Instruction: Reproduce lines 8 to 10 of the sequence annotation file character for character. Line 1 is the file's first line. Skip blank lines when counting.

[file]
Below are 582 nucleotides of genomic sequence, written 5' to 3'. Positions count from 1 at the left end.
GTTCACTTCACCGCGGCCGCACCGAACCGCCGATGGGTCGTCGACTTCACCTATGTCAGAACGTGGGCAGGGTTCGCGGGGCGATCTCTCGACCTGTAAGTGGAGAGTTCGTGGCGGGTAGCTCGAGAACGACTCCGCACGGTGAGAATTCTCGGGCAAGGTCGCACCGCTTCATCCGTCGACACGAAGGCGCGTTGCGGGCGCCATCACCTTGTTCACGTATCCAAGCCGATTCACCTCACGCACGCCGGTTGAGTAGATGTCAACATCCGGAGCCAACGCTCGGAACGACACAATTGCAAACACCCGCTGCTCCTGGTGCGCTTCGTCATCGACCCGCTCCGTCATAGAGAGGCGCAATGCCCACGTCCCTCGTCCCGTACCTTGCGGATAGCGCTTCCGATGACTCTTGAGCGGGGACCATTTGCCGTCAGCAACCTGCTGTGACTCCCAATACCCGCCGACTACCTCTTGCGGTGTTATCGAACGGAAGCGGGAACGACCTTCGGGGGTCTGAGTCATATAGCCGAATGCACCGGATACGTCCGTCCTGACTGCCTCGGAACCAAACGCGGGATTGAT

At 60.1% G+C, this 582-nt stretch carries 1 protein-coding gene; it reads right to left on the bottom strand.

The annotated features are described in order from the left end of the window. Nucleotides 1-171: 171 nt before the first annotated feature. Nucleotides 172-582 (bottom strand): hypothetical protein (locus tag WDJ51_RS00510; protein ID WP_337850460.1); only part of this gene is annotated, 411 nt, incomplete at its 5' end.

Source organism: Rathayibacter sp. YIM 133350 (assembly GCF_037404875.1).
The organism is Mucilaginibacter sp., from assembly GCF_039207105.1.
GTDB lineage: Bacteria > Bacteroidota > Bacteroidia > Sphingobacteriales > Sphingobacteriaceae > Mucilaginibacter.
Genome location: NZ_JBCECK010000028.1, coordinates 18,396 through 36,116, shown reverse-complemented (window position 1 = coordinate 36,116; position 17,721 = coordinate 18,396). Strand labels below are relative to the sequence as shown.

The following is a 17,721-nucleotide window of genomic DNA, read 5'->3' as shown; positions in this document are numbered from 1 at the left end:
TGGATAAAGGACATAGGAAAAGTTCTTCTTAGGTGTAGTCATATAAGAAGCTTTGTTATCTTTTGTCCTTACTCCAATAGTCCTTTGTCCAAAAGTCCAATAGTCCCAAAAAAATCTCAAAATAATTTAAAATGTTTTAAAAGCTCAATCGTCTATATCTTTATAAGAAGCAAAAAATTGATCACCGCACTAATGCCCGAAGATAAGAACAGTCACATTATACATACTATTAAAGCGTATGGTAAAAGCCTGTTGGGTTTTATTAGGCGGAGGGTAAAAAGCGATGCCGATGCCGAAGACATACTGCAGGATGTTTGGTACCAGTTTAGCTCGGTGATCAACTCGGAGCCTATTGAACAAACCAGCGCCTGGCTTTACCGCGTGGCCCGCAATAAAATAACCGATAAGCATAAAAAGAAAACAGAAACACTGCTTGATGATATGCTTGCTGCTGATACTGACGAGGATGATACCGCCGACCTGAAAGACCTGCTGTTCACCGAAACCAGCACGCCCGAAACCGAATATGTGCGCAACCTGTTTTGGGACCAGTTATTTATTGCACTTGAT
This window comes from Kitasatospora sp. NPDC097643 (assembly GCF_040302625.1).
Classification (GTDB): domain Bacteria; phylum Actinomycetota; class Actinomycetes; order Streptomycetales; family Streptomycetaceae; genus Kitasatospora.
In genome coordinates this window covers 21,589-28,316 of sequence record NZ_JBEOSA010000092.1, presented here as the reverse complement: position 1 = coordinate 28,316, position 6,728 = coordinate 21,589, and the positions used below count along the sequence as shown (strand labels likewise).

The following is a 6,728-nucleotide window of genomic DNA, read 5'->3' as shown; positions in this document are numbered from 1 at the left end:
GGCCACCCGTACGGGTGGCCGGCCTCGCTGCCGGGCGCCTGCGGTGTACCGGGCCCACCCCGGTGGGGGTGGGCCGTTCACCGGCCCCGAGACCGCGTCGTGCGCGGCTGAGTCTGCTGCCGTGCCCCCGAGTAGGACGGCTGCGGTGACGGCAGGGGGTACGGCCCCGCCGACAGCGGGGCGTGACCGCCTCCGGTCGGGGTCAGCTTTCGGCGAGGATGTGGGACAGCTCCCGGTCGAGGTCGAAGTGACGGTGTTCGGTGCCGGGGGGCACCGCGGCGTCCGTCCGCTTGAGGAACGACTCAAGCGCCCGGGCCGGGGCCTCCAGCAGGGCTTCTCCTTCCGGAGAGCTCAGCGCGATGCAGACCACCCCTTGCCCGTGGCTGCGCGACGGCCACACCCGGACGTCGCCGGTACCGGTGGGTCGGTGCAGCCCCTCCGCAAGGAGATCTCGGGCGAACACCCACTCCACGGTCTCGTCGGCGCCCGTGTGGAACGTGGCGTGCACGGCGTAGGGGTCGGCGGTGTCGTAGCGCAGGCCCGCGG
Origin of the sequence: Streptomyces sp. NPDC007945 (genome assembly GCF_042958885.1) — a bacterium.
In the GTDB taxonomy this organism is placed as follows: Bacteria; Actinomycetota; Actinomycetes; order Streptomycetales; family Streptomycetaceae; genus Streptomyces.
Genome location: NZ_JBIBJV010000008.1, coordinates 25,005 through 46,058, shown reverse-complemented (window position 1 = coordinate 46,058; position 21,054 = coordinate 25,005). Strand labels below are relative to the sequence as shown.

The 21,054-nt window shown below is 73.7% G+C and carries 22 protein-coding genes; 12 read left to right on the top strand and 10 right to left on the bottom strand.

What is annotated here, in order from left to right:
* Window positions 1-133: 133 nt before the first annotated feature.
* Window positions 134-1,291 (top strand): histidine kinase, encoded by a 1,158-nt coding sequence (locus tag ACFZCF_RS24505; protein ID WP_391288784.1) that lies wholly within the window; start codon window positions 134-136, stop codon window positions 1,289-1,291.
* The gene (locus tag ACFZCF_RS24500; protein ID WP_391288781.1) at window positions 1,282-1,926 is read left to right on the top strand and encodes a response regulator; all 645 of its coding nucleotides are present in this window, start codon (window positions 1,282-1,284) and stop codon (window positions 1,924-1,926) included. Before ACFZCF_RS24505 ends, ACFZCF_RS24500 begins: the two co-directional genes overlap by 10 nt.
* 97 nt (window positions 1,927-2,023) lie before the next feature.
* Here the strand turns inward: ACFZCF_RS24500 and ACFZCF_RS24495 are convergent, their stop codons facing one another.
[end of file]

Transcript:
Genome location: NZ_JBCECK010000028.1, coordinates 18,396 through 36,116, shown reverse-complemented (window position 1 = coordinate 36,116; position 17,721 = coordinate 18,396). Strand labels below are relative to the sequence as shown.

The following is a 17,721-nucleotide window of genomic DNA, read 5'->3' as shown; positions in this document are numbered from 1 at the left end:
TGGATAAAGGACATAGGAAAAGTTCTTCTTAGGTGTAGTCATATAAGAAGCTTTGTTATCTTTTGTCCTTACTCCAATAGTCCTTTGTCCAAAAGTCCAATAGTCCCAAAAAAATCTCAAAATAATTTAAAATGTTTTAAAAGCTCAATCGTCTATATCTTTATAAGAAGCAAAAAATTGATCACCGCACTAATGCCCGAAGATAAGAACAGTCACATTATACATACTATTAAAGCGTATGGTAAAAGCCTGTTGGGTTTTATTAGGCGGAGGGTAAAAAGCGATGCCGATGCCGAAGACATACTGCAGGATGTTTGGTACCAGTTTAGCTCGGTGATCAACTCGGAGCCTATTGAACAAACCAGCGCCTGGCTTTACCGCGTGGCCCGCAATAAAATAACCGATAAGCATAAAAAGAAAACAGAAACACTGCTTGATGATATGCTTGCTGCTGATACTGACGAGGATGATACCGCCGACCTGAAAGACCTGCTGTTCACCGAAACCAGCACGCCCGAAACCGAATATGTGCGCAACCTGTTTTGGGACCAGTTATTTATTGCACTTGAT